made̱ a stand, having received some reinforcements of cavalry, and with Ferrell's Battery and a section of Freman's Battery. The command was posted on the east side of Town creek, between the ford and railroad bridge. Here an artillery duel was kept up with the Federal host on the west side, which lasted nearly a whole day. During the day it seemed that the Yankees were trying to cross the creek at the ford, the creek being considerably swollen from recent rains. Gen. Forrest ordered the writer to take one of the guns of Ferrell's Battery and go down and drive the enemy from the ford. I took a twelve-pounder field-howitzer, and went down near the ford and scattered them effectually, and drove them back to their main lines, following them up with my shells as they retreated. For this service I was complimented by Gen. Forrest, who declared we did "the best shooting he ever saw."

About the time I ceased firing it seemed that all the Yankee batteries had concentrated their fire on my little party, but fortunately they could not depress their guns sufficiently to harm us. shot and shells passed over our heads.


Just before night our command moved back to Courtland. Big Nance creek being very high, the drivers swam their horses across at the ford and the cannoneers passed the pieces over the railroad bridge by hand. We remained in the streets of Courtland during the night. It seems that Colonel Streight left the main command while we were engaged in the artillery duel the day before, and General Forrest had "caught on" to it, for we left Courtland early the next morning, and went up the mountain leaving a portion of General Roddy's command under Major Moreland in the valley. Here we first heard of the raiding party under Colonel Streight and got on his track. I remember General Forrest telling us that "they, the Yankees, were taking the rings off the gals fingers," and that "we would take them back when we caught them," after a rest of about an hour, the command moved forward at a lively gait as the trail was a warm one. We continued the pursuit in a southeasterly direction. We found that the Yankees had taken or destroyed. everything in the way of food or forage as they passed. The flour and meal that they did not use was thrown into the road and well mixed with dirt and sand so as to be useless to us.

In crossing a bad mud hole with "corduroy" made of poles and fence rails where some one had broken his wagon and left it in the mire, the cannoneers being afoot, passed over on some logs lying by the fence when one spied some bacon sides lying just over the fence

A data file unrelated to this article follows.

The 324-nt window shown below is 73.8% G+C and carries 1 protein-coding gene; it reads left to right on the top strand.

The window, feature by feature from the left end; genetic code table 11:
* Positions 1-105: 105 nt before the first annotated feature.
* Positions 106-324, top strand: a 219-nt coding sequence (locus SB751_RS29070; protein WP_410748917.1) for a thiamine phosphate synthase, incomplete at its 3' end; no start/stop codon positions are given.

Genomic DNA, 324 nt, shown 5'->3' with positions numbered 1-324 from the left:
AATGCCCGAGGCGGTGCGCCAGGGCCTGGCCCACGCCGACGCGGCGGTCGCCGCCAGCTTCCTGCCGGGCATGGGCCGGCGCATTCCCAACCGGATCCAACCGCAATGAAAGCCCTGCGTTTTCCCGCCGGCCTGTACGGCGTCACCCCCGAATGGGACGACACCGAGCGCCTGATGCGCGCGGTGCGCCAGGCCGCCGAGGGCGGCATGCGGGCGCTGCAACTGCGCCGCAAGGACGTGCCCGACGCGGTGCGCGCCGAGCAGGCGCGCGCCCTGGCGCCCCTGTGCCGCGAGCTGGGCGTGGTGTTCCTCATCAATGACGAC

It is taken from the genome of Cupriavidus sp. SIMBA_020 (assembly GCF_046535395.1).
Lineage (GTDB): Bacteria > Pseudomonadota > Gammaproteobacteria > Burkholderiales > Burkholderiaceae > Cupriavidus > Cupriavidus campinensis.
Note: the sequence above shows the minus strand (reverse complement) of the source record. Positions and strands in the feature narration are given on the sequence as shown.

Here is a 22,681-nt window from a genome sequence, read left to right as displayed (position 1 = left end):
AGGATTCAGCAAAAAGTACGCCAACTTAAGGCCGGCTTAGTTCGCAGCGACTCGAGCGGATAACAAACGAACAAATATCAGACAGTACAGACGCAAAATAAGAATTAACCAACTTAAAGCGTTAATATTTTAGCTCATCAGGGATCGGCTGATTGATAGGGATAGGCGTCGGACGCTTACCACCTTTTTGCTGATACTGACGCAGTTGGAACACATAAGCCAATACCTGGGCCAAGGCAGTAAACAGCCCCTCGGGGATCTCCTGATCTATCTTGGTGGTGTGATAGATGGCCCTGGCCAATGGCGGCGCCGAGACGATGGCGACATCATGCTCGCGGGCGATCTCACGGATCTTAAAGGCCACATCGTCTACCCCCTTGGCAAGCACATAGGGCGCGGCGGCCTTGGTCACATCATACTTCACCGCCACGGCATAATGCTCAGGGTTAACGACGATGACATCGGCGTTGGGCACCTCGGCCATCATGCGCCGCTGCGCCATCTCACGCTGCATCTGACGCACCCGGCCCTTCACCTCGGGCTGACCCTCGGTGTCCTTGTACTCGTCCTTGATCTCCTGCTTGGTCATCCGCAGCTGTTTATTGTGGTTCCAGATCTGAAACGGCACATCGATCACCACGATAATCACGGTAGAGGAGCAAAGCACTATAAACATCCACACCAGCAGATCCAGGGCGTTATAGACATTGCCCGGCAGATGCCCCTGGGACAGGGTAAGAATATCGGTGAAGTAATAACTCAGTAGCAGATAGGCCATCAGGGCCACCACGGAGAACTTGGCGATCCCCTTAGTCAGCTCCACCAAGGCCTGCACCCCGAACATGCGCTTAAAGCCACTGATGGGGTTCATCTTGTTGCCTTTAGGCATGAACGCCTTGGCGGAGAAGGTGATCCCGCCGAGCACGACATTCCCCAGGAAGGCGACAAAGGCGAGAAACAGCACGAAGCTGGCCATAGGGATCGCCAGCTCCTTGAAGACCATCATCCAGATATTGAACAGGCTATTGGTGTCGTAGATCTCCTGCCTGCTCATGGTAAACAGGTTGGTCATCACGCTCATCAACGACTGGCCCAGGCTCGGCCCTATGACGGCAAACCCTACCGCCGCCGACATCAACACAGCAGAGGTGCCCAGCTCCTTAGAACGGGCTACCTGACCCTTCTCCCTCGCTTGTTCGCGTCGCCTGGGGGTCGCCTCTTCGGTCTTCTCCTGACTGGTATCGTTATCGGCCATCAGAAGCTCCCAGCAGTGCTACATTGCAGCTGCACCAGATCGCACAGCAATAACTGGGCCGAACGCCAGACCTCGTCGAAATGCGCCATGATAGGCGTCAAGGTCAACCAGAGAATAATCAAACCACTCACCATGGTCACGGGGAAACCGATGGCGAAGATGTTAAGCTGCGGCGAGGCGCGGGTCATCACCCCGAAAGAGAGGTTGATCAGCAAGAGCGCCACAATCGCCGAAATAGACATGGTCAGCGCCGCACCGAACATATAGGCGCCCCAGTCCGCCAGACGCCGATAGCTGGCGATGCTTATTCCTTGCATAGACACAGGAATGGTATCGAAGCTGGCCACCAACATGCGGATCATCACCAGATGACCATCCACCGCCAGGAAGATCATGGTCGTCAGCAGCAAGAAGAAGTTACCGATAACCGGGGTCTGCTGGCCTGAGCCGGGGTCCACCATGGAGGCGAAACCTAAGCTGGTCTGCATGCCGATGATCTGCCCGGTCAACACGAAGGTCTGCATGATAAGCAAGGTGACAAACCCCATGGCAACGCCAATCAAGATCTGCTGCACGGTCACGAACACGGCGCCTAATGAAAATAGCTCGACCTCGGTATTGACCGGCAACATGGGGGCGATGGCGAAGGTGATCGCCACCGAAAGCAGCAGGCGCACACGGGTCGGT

in the bushes and briars; I told them to get it, and had a hole cut in them, and then had them put on the spindle of the spare wheel on our caissons. It proved to be a godsend, for we had nothing else

to eat.

That night we saw lights ahead on the mountain, which it seems was the camp of the raiders. Ferrell's Battery and a part of the command was sent to the right, while the section of Freeman's Battery and another part of the command went to the left. We on the right were apparently near enough to have reached their camp with our shells, and I was asked what I could do, but the elevation was too great for field pieces.

Early the next morning we were ordered to move rapidly around the mountain to the left, where we heard heavy firing. It seems that Gen. Forrest had attacked them on the mountain at Day's gap with a part of his command and with the section of Freeman's Battery, and had been repulsed with the loss of Freeman's guns and a number of men. I think his brother, Bill Forrest, was either killed or severely wounded there. When we arrived the command immediately moved forward up the mountain, and on reaching the top our line was formed, and we moved forward. We soon came to the line of the Yankees, who gave us a heavy volley and retreated. "That's h-1, to let them all get away," I heard some one say just coming up behind me. I looked around, and saw it was Gen. Forrest. He ordered "forward," and away we went. We pressed them so closely that day that late in the evening they abandoned the guns that they had taken from Freeman. Streight made a stand at every creek or stream on the way, and burnt all the bridges. The battery was ordered up on most of these occasions, and after giving them a few rounds of shell or shrapnel, and sometimes cannister, the cavalry would charge them and carry the position, and so it would go to the next creek. Many of these streams were very difficult to cross with artillery. Often ammunition would have to be carried over by the cavalrymen, each man with a shell; and the men and horses, by the use of prolonge ropes, would drag the guns across these rough and rocky mountain streams.

Late that night we came upon them in camp, it was very dark and the enemy's fires if they had any, were out, our line was moving along slowly, when General Forest suggested they were just in front of us. I could not tell whether my front was up hill or down, but had the first piece pointed by feeling along the gun with my hand, and fired, the guns to the left in the woods following, we drew a